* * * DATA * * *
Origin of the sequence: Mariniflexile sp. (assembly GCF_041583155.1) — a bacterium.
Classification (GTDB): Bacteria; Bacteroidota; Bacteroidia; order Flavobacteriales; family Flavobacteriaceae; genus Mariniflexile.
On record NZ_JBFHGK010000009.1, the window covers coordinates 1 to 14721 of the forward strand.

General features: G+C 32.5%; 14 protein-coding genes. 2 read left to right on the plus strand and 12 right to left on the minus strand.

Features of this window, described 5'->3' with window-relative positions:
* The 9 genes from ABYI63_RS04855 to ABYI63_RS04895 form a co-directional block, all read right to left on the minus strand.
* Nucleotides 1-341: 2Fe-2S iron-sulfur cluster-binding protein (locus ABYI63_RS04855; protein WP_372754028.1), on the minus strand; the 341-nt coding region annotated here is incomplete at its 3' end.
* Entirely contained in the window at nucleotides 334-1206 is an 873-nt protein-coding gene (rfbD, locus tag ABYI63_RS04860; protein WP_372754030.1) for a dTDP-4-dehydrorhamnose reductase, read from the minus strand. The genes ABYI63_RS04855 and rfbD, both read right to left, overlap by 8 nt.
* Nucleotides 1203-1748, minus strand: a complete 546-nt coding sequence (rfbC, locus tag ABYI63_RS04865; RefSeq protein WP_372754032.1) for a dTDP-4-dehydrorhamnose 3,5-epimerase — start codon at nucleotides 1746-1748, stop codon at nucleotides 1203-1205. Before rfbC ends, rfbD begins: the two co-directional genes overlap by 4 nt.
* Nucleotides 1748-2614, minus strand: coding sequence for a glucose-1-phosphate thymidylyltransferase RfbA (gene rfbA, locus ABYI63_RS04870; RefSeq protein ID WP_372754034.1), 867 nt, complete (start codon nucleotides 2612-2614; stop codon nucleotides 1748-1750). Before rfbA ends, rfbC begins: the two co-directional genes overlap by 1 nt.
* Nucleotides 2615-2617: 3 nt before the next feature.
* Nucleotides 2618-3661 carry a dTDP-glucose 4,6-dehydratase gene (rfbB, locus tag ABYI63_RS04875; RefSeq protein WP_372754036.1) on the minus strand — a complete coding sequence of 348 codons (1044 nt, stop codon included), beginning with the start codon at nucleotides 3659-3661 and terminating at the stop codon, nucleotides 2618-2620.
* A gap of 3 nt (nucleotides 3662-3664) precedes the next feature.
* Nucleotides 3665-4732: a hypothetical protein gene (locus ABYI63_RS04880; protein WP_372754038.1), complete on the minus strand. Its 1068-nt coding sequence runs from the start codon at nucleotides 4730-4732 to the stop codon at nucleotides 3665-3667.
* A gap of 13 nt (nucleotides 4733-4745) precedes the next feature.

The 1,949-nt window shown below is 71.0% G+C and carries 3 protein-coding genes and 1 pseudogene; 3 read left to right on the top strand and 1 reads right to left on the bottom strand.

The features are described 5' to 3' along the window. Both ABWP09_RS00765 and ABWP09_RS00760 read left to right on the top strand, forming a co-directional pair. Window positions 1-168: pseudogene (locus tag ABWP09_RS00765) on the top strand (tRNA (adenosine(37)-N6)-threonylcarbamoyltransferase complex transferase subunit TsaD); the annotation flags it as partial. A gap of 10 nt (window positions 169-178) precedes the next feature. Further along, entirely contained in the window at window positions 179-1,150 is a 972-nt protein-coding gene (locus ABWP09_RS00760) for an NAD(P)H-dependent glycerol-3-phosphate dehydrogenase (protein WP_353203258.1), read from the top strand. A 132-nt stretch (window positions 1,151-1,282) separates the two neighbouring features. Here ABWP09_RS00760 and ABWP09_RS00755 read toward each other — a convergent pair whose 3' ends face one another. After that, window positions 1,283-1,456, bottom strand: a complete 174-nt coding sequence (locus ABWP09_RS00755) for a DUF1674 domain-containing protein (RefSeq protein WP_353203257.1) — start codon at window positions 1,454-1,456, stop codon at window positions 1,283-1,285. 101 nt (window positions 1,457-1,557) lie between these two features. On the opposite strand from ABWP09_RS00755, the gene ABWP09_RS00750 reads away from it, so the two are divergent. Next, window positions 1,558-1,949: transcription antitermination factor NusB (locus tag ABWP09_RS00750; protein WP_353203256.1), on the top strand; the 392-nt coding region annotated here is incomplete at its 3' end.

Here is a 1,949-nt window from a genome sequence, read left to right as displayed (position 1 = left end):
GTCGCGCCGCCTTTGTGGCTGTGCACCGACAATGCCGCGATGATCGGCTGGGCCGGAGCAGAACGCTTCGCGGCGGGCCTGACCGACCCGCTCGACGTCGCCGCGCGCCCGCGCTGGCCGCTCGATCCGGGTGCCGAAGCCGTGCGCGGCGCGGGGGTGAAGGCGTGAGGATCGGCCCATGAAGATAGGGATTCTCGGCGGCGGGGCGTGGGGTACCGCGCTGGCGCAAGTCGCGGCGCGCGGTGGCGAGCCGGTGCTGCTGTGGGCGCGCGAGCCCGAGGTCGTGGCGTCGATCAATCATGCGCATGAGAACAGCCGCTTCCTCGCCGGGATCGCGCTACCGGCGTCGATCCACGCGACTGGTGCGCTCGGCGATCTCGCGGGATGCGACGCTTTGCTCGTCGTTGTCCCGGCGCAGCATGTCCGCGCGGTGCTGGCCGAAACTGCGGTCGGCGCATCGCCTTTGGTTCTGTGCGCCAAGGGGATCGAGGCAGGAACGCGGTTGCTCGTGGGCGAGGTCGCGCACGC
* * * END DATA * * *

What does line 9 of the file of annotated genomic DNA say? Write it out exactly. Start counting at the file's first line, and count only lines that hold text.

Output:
* Nucleotides 1203-1748, minus strand: a complete 546-nt coding sequence (rfbC, locus tag ABYI63_RS04865; RefSeq protein WP_372754032.1) for a dTDP-4-dehydrorhamnose 3,5-epimerase — start codon at nucleotides 1746-1748, stop codon at nucleotides 1203-1205. Before rfbC ends, rfbD begins: the two co-directional genes overlap by 4 nt.